Dear Kenneth Patchen: I’d have written before, long before, I’ve been meaning to write, everyday I sit down, etcetera, but my troubles as one of those who is always with us and as one who tries in a temper always to live up to a standard of comfort and pleasure I have never been used to—in my poorest and most ragged days it’s my only wealth to remember, with self-deception and envy, those rich days past which never were—have spoiled my natural politeness (another imagined quality of the unborn, never-forgotten past) and pinned me down, like a frog with ideas above his suction, on to a tableful of halfmade stories, semi white pages waiting for wheedle—“Dear—, I’m hoping that this may move you (though nothing will, I know, but the last dynamite trumpet) to help me, in my present desperate, with a small (big, big, damn your breath) which I will instantly, as soon as my ship (if it came home with a deck of poundnotes and a golden captain, I’d blow it up to the sky rather than let you put your Hongkong foot or Hottentot apron on the gangway”)—old poems, flies-by-night, hack-to-come.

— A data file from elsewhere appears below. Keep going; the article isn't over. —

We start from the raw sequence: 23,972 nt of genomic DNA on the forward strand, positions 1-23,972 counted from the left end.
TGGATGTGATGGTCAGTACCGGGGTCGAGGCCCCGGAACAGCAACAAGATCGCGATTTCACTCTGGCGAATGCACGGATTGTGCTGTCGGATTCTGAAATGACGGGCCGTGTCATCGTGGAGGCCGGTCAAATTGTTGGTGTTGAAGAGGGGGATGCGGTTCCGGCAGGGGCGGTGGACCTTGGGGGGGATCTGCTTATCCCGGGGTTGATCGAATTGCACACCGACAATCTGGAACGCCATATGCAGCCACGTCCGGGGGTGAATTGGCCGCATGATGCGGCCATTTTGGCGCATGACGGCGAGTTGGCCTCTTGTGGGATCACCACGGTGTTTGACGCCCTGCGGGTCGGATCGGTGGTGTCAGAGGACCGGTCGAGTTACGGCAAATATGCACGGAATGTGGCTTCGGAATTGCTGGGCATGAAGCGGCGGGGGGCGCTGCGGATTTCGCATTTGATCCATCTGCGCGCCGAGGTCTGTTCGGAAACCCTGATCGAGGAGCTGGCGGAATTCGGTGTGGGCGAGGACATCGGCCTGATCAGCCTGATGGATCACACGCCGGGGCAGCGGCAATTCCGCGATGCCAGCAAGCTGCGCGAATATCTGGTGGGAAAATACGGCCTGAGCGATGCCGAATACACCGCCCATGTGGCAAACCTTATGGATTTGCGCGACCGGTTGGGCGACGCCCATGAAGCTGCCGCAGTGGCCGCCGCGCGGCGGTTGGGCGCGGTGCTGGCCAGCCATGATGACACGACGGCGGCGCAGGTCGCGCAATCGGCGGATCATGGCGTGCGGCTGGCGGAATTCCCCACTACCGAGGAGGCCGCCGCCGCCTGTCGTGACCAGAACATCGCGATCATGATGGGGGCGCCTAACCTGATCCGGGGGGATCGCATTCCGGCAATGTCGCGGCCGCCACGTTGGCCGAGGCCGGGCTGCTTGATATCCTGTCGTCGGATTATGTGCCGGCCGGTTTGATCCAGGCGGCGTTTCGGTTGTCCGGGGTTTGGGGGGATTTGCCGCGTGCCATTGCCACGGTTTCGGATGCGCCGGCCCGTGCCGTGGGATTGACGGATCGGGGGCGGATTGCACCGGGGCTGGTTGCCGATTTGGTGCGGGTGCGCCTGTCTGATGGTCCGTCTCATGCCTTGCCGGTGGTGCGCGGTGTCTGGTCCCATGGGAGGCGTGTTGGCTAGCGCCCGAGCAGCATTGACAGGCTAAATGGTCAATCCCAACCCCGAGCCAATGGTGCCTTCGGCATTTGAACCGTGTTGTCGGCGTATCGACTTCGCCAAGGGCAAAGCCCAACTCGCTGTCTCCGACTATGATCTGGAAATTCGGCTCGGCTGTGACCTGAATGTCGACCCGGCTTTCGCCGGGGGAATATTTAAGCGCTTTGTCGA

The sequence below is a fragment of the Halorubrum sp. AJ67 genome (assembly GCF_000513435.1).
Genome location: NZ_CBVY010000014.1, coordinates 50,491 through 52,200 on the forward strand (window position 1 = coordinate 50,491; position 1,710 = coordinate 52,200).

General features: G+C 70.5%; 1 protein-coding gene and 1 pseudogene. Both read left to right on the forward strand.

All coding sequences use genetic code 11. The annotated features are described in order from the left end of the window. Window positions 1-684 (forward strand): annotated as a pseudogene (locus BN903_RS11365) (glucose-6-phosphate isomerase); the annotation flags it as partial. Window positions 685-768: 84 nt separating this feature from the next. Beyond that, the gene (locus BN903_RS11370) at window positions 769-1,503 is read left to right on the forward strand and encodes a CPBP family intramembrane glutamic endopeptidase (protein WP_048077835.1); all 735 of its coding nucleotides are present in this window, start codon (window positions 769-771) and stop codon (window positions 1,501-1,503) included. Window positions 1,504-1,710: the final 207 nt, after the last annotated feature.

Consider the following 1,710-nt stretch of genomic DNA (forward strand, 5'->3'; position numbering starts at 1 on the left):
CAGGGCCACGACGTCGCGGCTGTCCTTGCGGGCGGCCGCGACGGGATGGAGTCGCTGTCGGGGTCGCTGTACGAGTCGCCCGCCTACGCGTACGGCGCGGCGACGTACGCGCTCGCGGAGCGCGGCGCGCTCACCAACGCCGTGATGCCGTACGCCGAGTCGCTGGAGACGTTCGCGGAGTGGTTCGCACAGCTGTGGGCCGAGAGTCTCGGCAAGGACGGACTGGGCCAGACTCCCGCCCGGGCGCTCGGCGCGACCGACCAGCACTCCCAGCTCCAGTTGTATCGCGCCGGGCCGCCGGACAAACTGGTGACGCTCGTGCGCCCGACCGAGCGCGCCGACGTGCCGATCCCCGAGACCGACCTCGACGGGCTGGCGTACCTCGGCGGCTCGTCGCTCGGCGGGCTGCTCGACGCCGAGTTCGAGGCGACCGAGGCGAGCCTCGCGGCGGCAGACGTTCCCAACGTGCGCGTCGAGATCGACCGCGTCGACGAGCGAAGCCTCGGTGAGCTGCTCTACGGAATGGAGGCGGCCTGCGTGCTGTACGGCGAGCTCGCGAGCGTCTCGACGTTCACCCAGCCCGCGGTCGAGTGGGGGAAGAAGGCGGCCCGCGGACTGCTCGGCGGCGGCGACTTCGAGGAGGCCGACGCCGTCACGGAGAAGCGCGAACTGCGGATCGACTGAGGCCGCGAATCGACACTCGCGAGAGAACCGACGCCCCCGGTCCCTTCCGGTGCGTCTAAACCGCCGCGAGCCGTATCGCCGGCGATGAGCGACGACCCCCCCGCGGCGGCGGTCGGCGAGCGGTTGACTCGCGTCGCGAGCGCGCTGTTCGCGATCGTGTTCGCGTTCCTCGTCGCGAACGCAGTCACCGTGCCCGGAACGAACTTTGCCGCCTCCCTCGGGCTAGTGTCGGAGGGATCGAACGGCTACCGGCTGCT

With neither faith nor hope, and despising the charity I seek, I’m working quickly and mostly badly on a book of stories so that I may work slowly on poems, and, at the same time, whining, with my tongue in their cheeks, to a few old fashioned humbugs for enough money to live better than they do. I’m not angry because the large public does not support me; I give the large public very little, probably nothing, and there is every reason against them supporting me. As a public entertainer who entertains very few, I cannot grumble—or, rather, I either change my entertainment, take up some other occupation or be angrily content (which I am) with my present one. And I don’t want you to imagine me—thank God none of us knows how extremely little the other one ever thinks of him at all, let alone imagines him as this or that—as a whiner against people with money; I whine, among other noises, for their money, which is quite different. The Welsh have money under their skins and that’s all you see of it, their dried and stunted bodies rustle when they squat, their bad teeth chink when they bite on a pinched turnip, they piss a stream of coins which they at once suck down again. (This last cheapness is what I think the boiled string and lobster on my colonel school might say about the Welsh, or about anybody else, at length and with suet pictures. I remember somewhere in Miller’s Tropic of Cancer, a man pissing gold coins at a wall, but I’ve plenty of cracks to grind with Miller.)